Sales careers have definitely gotten a bad rap over the years. All too often, when we think about sales roles, we picture the used-car or door-to-door, sample-wielding sales person. Add to that the highly visible companies heavily recruiting college students and recent graduates for commission-only, “kiosk-attendant” sales roles that tarnish the idea of sales as a career option.
Yet, the vast majority of entry-level sales positions have healthy base salaries, attractive incentive programs, and self-directed growth. Further, sales is one of the largest occupational job categories, according to the U.S. Department of Labor, and will “remain critical in building and maintaining customer bases for businesses.” Like any occupation, sales is not for everyone. But for college graduates with the right mix of skills and competencies – which may be different than you think (more on this later) – a sales career can be rewarding, lucrative, and (yes) fun.
Attractive Earning Potential
Following a training period, sales associates – even at the entry-level – can earn a generous base salary as well as significant incentives and bonuses. Successful entry-level sales professionals have the potential to earn more money than their college classmates pursuing more traditional professional positions. Bottom line: the more you sell, the more you earn. This ability to capitalize off one’s own initiative and entrepreneurial drive draws more high-performing, ambitious students.
Highly Transferable Skills
Positions in sales are more robust than you might have thought, involving problem solving, account management, operations, marketing, and much more. Knowledge of customers and their needs, as well as a keen understanding of how they make purchases, is at the heart of nearly every business pursuit. For those who may want to pursue other career tracks over time, sales experience can set you up for success; in fact, a 2017 study of the largest public companies showed that almost 20 percent of CEOs had their “formative experience,” or five years of experience after college, in sales and marketing.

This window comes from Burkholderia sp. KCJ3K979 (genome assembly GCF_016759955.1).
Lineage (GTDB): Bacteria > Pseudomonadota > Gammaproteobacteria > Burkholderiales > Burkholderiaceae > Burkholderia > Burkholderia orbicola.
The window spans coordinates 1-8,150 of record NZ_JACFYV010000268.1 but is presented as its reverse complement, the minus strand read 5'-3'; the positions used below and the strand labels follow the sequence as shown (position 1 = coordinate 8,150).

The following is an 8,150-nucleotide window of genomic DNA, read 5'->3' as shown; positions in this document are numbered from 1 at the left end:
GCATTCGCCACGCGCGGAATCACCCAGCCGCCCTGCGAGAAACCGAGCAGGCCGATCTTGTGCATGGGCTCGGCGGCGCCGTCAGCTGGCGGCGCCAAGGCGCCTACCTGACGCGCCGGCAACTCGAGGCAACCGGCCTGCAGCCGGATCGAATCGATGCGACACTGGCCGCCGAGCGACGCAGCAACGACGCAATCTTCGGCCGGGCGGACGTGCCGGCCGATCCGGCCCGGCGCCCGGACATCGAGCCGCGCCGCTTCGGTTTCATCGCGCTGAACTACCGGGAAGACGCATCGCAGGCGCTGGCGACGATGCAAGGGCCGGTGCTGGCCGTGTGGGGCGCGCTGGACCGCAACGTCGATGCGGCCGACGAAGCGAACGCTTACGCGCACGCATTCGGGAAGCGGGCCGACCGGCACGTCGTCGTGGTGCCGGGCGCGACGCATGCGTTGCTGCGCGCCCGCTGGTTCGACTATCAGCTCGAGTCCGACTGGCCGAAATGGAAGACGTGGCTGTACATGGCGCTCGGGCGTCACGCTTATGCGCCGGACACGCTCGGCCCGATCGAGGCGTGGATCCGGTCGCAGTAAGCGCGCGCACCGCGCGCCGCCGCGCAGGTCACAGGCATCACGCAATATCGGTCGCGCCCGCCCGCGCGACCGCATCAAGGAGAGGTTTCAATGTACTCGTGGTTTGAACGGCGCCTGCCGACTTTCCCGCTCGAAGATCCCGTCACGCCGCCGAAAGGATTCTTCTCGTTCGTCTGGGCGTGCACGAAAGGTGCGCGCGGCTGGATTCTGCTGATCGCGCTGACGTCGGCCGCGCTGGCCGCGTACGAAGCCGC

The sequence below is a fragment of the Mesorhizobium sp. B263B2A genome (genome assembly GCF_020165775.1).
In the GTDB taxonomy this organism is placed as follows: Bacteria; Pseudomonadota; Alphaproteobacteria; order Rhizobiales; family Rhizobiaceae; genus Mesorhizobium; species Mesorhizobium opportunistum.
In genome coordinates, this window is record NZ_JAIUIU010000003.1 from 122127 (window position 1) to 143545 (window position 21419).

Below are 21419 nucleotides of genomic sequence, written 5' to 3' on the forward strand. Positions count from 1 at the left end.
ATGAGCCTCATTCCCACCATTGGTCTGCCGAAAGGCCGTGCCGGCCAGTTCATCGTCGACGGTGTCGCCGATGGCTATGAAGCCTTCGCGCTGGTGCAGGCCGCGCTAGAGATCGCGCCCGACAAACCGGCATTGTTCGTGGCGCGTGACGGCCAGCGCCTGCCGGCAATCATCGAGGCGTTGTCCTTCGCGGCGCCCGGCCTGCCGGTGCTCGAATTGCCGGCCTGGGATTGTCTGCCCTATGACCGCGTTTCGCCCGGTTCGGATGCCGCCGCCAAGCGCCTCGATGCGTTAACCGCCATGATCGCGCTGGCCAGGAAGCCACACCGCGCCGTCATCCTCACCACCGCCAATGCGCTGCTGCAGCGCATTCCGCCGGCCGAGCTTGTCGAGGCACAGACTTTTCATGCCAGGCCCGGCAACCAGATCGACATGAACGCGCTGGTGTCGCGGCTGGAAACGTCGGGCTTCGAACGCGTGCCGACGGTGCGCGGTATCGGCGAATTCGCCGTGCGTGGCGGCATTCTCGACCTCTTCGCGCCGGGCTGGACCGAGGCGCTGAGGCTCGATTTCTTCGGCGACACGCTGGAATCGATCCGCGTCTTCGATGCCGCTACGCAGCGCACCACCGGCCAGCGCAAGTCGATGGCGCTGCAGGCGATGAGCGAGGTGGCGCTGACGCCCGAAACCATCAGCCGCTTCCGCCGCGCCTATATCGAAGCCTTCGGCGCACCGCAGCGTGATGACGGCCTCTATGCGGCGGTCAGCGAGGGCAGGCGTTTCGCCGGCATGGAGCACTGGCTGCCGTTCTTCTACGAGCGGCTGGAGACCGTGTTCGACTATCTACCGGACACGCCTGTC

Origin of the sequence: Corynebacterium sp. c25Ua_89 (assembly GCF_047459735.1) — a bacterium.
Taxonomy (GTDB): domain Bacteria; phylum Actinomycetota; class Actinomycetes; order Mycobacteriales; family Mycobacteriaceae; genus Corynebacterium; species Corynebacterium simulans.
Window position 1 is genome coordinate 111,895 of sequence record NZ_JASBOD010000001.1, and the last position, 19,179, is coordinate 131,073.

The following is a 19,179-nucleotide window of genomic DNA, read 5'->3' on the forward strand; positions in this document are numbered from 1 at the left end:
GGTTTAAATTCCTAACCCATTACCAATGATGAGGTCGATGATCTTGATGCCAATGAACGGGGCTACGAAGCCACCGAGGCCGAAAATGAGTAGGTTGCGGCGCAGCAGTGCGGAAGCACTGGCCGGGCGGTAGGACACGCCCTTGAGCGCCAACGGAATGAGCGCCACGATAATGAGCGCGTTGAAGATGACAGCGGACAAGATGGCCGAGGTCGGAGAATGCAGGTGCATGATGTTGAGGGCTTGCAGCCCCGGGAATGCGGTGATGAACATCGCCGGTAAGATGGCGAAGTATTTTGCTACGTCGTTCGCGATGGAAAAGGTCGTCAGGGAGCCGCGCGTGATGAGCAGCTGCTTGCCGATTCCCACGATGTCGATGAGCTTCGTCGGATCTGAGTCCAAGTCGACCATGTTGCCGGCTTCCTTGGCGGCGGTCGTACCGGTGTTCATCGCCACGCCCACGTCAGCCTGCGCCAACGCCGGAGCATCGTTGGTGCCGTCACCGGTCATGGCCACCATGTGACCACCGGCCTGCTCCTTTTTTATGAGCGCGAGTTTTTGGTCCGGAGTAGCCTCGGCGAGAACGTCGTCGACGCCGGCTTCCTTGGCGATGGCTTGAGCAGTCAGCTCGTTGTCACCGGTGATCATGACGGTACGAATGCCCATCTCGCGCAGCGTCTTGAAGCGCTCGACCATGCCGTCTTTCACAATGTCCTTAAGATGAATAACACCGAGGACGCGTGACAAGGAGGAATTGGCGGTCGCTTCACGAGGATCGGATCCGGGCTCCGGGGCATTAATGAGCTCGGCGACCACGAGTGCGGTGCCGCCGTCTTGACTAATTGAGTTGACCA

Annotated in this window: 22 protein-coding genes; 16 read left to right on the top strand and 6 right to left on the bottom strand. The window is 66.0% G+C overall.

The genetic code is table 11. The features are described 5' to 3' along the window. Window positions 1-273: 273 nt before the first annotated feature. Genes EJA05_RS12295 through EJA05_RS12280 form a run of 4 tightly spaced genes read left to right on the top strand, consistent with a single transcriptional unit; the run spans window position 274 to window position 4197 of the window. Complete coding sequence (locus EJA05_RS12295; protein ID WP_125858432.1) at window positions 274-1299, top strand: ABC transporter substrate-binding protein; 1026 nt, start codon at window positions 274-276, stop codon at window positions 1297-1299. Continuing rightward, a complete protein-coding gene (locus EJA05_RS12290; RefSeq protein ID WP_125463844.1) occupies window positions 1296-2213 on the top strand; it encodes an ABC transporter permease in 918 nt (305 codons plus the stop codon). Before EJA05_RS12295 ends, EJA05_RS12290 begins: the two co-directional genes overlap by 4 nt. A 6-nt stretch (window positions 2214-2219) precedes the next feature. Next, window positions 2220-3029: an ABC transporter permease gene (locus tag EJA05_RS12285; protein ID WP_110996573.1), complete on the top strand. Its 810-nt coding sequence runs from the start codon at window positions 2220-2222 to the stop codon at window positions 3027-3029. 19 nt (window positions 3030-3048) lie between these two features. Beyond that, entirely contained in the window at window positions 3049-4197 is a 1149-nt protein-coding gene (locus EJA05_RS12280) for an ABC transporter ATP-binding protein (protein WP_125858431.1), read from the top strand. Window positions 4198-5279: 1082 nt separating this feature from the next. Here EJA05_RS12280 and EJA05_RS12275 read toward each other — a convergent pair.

A sales background is even better for entry-level job seekers who think they may want to start a business. The old maxim that “nothing happens in business until somebody sells something” is absolutely true – a solid foundation of sales experience builds confidence, teaches patience, and applies to every aspect of business strategy. Once you understand how to sell, you also grow more adept at communicating product value, differentiating your brand from the competition, and positioning your product or service for success; all key skills that an independent business owner uses every day.
The “Sales Personality” Myth
The stereotypical, “old school” salesperson who has limited knowledge or substance is dead. In a predominantly service-based economy, strong salespeople understand customers’ unique issues and offer solutions. This more thoughtful sales approach draws a diverse set of individual profiles. While all salespeople need to be comfortable engaging their prospective customers, they don’t all need to be highly extroverted individuals that can tell good jokes.
Sales shouldn’t be a dirty word for entry-level job seekers but instead something to aspire to, especially if you’re intrigued by the possibility of a high degree of autonomy and self-directed growth and earning potential. But it doesn’t just happen over night. Research the career; talk to salespeople to get a better understanding of the responsibilities, and, if possible, find opportunities to job shadow a couple of different types of salespeople to get a better look at the daily routines and work activities.
Training is also a big key to success. Find companies who will invest in their employees with training opportunities or seek them out yourself to help make you a stronger more marketable candidate. The Avenica Sales Bootcamp and Training Program is a great place to start. We’ll even help find you your first sales position to kickoff your career.